It's hard to believe that local realtors and others really think approving the Gold Rush Ranch project will somehow boost our local economy in the short run (there are questions about the long run, too, but I'll ignore those for now).
Amador County isn't an economic island. We can't ignore state and national trends, including these:
-- Housing starts nationally in January and February were the lowest since before 1959, according to the Department of Commerce. Demand for new homes is way down.
-- The people who fueled our local housing bubble (and ensured home prices rose beyond what local working families could afford) were folks with large amounts of equity in their homes in urban parts of California. Now that the state real estate bubble has burst, there's no longer a big pool of equity-amenity refugees able to quickly cash out a home and move to the foothills.
-- Last year's gas prices (and increasing awareness of carbon footprints) caused commuters to think hard about how far they live from work. Long-distance commutes of the type common in the past will be less acceptable to homebuyers in the future. Homes in rural subdivisions built on a commuter-resident model are going to be less desirable than homes closer to jobs.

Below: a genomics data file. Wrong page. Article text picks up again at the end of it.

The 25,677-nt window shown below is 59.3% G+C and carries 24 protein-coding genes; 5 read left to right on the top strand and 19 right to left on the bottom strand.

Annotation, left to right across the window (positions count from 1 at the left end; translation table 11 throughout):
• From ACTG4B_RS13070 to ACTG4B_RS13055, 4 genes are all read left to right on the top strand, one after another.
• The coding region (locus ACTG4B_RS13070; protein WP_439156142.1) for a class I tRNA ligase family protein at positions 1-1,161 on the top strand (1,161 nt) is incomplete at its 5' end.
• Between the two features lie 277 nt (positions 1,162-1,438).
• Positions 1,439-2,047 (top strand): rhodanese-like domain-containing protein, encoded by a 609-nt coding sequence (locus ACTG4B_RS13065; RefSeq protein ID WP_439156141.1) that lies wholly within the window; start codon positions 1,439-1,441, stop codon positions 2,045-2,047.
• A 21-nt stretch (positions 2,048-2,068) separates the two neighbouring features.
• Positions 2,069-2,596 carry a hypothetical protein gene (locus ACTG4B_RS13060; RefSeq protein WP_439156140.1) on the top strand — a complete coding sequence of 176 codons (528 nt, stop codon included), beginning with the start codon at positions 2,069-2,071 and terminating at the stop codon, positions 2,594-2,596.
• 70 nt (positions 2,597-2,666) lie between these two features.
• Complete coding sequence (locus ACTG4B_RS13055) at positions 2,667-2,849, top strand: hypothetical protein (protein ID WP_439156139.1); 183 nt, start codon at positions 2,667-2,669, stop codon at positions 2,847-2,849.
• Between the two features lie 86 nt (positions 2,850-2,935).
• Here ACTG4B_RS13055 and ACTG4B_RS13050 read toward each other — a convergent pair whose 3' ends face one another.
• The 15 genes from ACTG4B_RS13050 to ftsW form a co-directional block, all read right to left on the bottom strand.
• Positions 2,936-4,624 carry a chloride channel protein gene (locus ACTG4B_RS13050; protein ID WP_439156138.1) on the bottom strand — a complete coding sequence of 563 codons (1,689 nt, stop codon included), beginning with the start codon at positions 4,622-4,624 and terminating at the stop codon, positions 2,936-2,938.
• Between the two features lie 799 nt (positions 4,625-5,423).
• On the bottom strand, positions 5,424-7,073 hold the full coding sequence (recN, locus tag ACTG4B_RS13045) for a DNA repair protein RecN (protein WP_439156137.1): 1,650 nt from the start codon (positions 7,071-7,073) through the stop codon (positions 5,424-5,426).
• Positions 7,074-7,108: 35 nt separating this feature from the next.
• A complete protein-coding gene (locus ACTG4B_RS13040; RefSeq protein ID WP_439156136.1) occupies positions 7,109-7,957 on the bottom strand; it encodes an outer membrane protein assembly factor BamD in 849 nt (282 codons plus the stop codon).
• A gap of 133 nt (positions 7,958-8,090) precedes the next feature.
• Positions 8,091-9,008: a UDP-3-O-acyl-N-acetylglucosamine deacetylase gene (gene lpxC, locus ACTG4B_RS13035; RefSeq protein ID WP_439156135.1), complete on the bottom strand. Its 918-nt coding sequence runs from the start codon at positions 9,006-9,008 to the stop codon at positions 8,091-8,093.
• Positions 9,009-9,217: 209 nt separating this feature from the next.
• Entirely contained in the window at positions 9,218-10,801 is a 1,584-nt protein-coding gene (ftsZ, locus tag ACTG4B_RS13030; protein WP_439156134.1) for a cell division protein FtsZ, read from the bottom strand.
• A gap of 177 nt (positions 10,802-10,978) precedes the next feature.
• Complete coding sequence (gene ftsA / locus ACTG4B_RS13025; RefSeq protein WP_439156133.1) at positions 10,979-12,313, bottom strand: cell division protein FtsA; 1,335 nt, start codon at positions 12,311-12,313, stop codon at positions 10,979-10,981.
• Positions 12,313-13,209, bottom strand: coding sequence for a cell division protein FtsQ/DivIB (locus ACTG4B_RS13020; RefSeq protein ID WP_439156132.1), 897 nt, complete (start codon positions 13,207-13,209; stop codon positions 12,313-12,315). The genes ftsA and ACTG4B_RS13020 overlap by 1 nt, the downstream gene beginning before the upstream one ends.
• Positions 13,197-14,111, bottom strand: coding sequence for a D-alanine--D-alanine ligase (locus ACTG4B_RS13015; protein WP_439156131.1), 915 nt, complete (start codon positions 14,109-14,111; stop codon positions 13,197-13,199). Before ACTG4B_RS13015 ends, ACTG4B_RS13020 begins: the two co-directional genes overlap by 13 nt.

-- The stock market decline and resulting crash of 401(k) values, combined with declines in home equity, have led many people to delay their retirement by 3-5 years, or more. We won't be seeing as many people retiring in the next few years as once anticipated.
While people may once again start moving to the valley and foothills, it's going to take a while, according to the Sacramento Bee.
And in any case, a project approved now won't be built for some time. There are even approved subdivisions for sale locally.
We need to build our local economy, not more houses for people who don't already live here.